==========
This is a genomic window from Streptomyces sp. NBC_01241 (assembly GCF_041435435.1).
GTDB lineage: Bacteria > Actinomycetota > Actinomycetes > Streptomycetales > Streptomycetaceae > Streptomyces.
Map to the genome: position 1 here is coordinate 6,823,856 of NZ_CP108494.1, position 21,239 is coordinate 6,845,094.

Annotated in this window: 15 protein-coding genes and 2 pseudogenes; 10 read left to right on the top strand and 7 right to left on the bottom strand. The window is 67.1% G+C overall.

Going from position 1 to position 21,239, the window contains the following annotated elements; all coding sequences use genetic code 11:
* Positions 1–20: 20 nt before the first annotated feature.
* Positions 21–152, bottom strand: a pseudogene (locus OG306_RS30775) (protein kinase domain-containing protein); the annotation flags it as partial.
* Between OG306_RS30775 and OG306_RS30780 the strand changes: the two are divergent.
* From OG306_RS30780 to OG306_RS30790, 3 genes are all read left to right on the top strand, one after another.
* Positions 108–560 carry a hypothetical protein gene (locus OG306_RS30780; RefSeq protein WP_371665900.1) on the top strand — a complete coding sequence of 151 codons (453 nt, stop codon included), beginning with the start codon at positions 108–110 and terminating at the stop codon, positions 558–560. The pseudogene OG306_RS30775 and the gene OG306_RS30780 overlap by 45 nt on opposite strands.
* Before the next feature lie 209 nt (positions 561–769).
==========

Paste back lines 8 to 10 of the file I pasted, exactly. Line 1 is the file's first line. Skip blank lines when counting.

* Between OG306_RS30775 and OG306_RS30780 the strand changes: the two are divergent.
* From OG306_RS30780 to OG306_RS30790, 3 genes are all read left to right on the top strand, one after another.
* Positions 108–560 carry a hypothetical protein gene (locus OG306_RS30780; RefSeq protein WP_371665900.1) on the top strand — a complete coding sequence of 151 codons (453 nt, stop codon included), beginning with the start codon at positions 108–110 and terminating at the stop codon, positions 558–560. The pseudogene OG306_RS30775 and the gene OG306_RS30780 overlap by 45 nt on opposite strands.